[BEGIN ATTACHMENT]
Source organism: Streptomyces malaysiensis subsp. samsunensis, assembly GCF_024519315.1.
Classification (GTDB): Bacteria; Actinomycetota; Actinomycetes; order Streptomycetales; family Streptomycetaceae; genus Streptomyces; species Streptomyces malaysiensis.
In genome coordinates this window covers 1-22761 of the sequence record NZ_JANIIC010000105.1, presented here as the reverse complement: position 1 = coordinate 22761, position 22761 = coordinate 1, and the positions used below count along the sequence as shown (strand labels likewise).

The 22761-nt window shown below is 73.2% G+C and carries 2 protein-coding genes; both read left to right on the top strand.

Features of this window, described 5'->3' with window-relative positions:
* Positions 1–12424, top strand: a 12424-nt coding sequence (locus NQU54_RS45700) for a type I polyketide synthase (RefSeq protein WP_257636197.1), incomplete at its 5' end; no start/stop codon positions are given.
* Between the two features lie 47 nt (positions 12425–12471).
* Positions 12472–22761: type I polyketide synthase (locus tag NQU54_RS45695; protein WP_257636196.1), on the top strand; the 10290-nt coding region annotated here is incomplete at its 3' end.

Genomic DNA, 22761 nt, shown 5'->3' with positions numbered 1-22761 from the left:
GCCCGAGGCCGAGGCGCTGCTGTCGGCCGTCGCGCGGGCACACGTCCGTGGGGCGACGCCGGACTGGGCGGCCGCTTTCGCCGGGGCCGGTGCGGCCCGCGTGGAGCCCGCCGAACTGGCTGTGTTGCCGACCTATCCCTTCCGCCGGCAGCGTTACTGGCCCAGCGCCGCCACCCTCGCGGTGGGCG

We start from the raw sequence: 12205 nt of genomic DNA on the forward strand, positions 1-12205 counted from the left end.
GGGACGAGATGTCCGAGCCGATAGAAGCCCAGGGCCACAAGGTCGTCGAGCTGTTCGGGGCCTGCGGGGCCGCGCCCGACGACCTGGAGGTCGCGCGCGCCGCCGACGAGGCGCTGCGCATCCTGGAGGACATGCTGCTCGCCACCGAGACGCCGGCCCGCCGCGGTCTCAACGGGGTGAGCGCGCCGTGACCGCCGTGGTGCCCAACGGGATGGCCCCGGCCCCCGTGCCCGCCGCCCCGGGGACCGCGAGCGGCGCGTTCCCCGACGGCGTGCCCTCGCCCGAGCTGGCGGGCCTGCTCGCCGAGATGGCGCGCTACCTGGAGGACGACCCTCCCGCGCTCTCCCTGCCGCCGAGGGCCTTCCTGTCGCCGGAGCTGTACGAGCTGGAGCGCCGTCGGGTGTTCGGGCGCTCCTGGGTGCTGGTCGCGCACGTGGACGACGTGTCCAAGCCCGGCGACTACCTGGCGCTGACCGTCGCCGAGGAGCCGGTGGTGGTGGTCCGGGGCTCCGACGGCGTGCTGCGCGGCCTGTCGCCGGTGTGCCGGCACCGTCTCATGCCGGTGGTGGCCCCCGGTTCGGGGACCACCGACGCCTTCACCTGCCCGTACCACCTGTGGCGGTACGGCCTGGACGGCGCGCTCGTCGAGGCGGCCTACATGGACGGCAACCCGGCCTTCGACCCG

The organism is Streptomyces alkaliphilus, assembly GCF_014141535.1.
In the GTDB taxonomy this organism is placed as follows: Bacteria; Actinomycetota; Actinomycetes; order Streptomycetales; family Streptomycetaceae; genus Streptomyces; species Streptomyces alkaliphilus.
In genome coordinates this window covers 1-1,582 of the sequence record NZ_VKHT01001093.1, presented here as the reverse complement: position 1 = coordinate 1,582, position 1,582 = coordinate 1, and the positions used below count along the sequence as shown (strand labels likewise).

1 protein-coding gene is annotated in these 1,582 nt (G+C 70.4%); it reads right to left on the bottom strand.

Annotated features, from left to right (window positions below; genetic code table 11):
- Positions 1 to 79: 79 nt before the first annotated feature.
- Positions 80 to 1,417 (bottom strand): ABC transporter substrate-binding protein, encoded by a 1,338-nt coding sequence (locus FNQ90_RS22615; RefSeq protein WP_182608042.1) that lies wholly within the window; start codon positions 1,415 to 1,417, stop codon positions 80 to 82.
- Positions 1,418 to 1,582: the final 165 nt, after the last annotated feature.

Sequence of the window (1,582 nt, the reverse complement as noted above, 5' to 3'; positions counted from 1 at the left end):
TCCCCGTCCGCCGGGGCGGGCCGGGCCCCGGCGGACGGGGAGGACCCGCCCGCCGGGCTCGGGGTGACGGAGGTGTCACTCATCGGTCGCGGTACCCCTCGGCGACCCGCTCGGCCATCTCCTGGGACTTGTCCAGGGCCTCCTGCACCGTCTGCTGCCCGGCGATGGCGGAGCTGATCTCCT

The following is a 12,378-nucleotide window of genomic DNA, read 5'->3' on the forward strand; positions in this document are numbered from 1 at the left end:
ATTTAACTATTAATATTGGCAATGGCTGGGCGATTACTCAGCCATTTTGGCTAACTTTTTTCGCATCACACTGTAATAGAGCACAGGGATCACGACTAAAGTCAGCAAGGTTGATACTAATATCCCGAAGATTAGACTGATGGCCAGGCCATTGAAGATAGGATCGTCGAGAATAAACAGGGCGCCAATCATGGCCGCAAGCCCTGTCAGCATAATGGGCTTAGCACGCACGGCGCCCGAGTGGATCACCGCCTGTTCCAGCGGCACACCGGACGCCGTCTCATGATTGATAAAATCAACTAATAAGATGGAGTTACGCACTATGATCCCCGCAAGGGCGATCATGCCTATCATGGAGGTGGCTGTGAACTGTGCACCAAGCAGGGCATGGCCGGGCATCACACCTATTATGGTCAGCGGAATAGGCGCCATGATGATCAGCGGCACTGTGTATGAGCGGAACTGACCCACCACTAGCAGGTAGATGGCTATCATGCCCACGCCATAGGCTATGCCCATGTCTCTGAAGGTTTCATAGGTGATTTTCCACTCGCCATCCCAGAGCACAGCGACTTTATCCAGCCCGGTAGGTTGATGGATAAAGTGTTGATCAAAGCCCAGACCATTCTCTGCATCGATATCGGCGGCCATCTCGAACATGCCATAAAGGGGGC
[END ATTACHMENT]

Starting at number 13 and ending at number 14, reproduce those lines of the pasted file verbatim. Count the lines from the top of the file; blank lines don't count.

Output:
The organism is Streptomyces alkaliphilus, assembly GCF_014141535.1.
In the GTDB taxonomy this organism is placed as follows: Bacteria; Actinomycetota; Actinomycetes; order Streptomycetales; family Streptomycetaceae; genus Streptomyces; species Streptomyces alkaliphilus.